Pete Baumgardner - 11/20/2014 3:40:50

Yes, pictures mean thousand words. Will it a go anway. Thx

Wojciech - 09/07/2014 3:48:43

Sorry one more point, when we say 'use your feet' what we are really saying is 'use your footwork to have better technique' be it resting, making upward progress.. Anything.. Good footwork makes everything easier and more efficient, but saying 'use your feet' is just about the worse advice because it is soooo broad and your going to just make your climber frustrated, instead of 'use your feet' try saying 'shift your weight to your left foot so you can turn your hip in and hit that bomber jug' if some one really wants some advice on a route, give it to them, don't dust say feet feet feet!!! It might not be that obvious to them what to do with those footsies.

Dan - 09/06/2014 11:45:41

I was at the crag a few days ago listening to a guy who had that "I'm a 5.12 climber " look belaying his gf on a 9. She was falling and just kept saying use your feet! You have to use your feet.. He was getting super impatient and She was borderline tears trying to climb to be with Mr 5.12... It was sad, he just kept saying feet feet feet, but couldn't say anything about how to use them. I think for new climbers you should tell them (on the ground) to stand feet under their shoulders and stand on one foot, now stand on the other so they move their hips.. Then do it again with wide feet to emphasize how much you can shift your weight from one foot to the other.. Then make them traverse to actively shift said feet on the wall, then throw them on a top rope so when you say 'use your feet' you are actually giving them something to do... Good article, I do many of these, just had different names for them.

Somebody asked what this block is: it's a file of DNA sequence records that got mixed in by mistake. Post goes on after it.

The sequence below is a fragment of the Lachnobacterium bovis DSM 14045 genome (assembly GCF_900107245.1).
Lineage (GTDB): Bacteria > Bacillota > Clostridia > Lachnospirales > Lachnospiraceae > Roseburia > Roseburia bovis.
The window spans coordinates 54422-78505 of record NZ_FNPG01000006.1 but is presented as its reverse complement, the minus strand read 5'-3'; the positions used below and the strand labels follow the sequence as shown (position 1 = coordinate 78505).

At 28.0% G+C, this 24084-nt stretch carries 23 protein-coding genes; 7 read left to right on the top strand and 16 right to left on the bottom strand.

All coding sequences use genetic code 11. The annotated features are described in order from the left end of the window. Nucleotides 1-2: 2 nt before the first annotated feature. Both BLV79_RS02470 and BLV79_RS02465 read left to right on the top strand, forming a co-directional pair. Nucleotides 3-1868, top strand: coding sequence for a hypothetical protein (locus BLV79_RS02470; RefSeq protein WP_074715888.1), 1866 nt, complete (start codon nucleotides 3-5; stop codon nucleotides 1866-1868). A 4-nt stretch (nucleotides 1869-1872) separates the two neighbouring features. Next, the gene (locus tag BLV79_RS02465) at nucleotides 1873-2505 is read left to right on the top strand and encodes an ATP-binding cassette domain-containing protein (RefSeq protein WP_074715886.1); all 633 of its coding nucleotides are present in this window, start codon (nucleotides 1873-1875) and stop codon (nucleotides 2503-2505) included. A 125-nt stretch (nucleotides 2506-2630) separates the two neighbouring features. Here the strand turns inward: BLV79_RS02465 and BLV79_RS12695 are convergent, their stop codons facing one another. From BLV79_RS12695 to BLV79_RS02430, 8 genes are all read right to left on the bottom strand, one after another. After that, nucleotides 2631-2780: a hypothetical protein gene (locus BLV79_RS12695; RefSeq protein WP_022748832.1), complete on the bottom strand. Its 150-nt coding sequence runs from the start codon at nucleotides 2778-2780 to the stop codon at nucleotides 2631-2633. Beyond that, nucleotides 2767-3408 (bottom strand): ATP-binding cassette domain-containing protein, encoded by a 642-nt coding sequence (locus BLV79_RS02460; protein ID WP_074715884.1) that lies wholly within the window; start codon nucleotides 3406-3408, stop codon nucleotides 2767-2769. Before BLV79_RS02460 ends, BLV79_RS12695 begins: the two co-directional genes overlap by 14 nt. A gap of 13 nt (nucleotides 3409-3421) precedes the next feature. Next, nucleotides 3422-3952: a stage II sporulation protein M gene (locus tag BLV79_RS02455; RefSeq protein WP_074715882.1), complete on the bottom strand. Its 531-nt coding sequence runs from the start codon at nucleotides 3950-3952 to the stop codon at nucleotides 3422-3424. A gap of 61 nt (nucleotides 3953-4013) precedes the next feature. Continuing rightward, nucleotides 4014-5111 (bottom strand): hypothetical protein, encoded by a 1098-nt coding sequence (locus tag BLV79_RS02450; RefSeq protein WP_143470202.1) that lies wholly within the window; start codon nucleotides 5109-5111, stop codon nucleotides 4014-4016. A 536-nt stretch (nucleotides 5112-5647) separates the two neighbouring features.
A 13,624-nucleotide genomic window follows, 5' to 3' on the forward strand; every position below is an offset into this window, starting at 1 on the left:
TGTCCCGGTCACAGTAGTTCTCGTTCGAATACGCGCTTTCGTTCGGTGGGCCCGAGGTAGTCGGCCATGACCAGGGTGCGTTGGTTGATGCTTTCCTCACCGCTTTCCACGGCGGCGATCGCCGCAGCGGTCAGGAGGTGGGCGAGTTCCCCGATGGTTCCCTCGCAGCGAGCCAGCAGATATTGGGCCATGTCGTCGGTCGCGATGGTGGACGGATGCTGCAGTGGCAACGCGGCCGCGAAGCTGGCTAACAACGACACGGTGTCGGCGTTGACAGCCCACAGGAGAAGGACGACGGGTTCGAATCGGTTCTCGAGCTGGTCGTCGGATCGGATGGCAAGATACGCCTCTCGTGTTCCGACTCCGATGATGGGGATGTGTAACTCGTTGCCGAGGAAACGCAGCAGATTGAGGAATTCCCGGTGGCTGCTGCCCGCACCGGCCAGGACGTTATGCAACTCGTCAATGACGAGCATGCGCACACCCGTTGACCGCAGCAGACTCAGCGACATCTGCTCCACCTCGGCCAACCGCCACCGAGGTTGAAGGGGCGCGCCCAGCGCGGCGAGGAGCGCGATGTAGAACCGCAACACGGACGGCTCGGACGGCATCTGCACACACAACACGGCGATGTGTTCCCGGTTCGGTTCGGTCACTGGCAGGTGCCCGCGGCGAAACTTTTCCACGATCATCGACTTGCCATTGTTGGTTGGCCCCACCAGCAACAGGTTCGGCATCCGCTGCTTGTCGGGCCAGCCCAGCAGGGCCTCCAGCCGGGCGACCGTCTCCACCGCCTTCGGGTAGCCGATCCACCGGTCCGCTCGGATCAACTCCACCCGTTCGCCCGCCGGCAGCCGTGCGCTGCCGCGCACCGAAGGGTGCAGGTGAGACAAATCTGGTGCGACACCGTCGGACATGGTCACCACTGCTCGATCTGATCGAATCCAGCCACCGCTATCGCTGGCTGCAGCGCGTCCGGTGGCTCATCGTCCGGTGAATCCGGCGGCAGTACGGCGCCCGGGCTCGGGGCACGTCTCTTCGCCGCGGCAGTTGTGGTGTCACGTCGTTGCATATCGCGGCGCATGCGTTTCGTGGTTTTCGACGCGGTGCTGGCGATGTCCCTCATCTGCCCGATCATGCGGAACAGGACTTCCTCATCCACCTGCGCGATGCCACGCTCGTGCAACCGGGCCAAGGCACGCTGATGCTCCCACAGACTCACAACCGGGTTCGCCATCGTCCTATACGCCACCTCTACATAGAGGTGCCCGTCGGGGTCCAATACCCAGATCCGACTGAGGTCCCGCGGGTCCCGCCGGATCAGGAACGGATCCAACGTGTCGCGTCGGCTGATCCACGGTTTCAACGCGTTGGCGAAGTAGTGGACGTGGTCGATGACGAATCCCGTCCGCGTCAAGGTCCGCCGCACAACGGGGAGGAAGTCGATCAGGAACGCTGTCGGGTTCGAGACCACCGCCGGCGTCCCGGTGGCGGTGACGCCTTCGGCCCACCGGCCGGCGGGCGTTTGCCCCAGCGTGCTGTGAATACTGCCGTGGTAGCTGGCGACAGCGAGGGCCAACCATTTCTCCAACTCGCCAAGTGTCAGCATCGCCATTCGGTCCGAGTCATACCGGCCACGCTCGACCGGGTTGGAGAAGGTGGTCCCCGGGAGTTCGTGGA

Dan - 09/06/2014 11:36:27